For years I’d seen folks with the around-the-neck style bluetooth earbuds for listening to music, and wondered why there weren’t similar options for shooters. Well, now there are. Walker has the Razor X — a noise cancelling earbud headset — which fits the bill. The around-the-neck design rests comfortably out of the way, to not interfere with cheek weld on shotguns, AR-pattern rifles, or traditional rifles.

Provided with the unit are several sizes of both 16mm and 12mm plugs, depending on what fits your ears the best. With the 16mm plugs, the Razor X provides an impressive 31dB NRR. For comparison the widely popular Howard Leight over-the-ear noise cancelling muffs only have a 22dB NRR.

Proper fit is required to achieve maximum NRR and comfort, and the proper placement can easily be achieved by following the example set forth in the following video:

The omni-directional microphones provide excellent sound quality, with the ability to accurately determine the location of sounds with ease.

Batteries run for 10 hours, and can be charged with any micro USB cord. A wall adapter and cord is included within the packaging.

Bottom Line:
If you are looking to try a new piece of gear, or need to replace some worn-out powered muffs, look no further. I highly recommend the Razor X by Walker. Get yours today at http://www.gsmoutdoors.com/shopping/Razor-X-P841.aspx

Tomahawks

I was recently contacted by the good folks at Hatchets and Axes and offered the opportunity to review their Best Competition Throwing Tomahawk. Excitedly, I waited for the tomahawk to arrive at my door.

The hawk had a nice weight in the hand, with a good balance as well. The ridge along the front of the shaft was more pronounced than others I have used in the past. At first, I thought that may be a detriment, but when throwing I did not notice any ill effects.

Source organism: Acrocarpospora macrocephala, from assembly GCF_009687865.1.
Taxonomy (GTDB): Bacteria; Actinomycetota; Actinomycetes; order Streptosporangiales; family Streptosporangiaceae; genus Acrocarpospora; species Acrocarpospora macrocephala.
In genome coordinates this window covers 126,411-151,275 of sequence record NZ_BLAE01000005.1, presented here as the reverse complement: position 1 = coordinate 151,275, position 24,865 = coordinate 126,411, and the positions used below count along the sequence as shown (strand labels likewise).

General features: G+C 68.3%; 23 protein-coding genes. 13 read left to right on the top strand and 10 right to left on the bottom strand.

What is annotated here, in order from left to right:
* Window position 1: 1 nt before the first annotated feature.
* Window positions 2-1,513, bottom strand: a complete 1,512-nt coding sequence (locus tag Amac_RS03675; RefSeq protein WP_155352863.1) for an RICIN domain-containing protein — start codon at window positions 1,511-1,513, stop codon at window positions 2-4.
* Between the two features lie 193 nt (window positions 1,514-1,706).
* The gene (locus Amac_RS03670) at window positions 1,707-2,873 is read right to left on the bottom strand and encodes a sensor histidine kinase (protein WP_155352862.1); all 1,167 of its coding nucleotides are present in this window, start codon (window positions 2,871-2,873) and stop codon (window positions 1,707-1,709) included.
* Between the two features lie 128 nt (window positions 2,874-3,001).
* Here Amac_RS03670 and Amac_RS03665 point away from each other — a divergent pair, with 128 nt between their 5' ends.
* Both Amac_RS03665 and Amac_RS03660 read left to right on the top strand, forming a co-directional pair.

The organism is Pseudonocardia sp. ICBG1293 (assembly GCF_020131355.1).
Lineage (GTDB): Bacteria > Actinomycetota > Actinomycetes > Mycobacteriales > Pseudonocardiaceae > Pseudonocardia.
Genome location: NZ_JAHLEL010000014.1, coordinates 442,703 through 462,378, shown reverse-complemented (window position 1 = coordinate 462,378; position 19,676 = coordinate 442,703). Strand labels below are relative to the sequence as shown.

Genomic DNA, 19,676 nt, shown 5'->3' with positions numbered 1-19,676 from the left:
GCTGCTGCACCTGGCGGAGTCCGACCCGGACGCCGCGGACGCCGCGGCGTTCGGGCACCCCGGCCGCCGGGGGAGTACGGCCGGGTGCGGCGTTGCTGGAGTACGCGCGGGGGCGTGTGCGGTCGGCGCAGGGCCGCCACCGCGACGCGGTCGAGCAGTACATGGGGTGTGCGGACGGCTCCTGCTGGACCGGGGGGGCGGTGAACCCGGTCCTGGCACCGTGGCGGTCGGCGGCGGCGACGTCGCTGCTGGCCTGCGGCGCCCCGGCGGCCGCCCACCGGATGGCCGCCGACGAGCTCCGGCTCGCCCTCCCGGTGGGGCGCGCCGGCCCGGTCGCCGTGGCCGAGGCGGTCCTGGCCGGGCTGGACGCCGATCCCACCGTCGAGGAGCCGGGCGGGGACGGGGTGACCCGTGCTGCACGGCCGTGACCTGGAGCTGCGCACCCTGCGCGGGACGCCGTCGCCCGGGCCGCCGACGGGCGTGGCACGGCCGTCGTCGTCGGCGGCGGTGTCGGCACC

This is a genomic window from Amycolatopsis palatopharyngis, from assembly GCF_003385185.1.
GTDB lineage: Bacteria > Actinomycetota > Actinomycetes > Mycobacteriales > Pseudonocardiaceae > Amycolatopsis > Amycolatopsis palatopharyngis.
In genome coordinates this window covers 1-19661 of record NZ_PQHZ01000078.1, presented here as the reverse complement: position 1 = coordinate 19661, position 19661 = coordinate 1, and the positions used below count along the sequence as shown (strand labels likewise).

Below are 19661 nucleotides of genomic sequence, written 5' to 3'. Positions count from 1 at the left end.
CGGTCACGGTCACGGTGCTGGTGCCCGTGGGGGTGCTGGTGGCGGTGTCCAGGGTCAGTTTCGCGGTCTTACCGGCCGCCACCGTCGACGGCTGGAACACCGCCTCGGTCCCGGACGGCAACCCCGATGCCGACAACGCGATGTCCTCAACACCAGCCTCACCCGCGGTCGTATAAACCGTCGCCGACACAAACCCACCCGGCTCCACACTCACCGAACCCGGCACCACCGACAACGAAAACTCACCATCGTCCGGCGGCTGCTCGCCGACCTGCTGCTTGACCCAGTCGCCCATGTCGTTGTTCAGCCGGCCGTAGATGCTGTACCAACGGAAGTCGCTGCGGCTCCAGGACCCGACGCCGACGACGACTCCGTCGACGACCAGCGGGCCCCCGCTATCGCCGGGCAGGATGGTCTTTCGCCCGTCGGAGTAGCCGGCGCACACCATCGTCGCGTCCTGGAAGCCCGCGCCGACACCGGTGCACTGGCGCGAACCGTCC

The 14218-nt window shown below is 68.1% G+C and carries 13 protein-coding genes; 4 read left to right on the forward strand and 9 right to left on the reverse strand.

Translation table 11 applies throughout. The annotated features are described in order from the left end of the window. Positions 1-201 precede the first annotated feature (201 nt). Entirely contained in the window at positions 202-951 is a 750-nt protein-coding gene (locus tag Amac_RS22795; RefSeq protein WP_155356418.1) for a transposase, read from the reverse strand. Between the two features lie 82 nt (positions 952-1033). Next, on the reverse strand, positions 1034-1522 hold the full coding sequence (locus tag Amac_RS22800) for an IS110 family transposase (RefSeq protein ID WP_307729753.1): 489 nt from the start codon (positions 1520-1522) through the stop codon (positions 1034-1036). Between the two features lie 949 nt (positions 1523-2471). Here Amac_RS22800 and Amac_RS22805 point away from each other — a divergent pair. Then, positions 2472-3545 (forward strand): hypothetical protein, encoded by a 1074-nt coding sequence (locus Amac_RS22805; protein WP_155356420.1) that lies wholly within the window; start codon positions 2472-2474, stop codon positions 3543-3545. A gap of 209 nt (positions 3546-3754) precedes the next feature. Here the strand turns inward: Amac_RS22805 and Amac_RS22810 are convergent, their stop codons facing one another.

I will not claim to be an expert at throwing tomahawks by any means, if we’re being honest I would classify myself as a beginner. For those not familiar with the mechanics of throwing a hawk, my buddy Dustin Ellermann walks through the process:

I encountered some issues with the tomahawk provided, where the head separated from the shaft a few times. After discussing with the Hatches and Axes staff, this is normal when throwing at an odd angle or without the proper form. I spent time trying to correct my form to no avail. In talks with the staff, it was determined that I received a hawk that was slightly out of spec. Shortly thereafter, they shipped another out to me. I really have to hand it to Mr. Chris Watkins for going above and beyond with me to make sure everything was right, and for answering all my questions along the process.

With the replacement hawk, I was able to really have some fun with it. I found it to be a well constructed product, with a staff that is top notch. I will be using the Hatchets and Axes tomahawk when my sons are old enough to start learning how to throw hawks. And maybe – just maybe – I’ll get good enough to throw with five rotations like Dustin.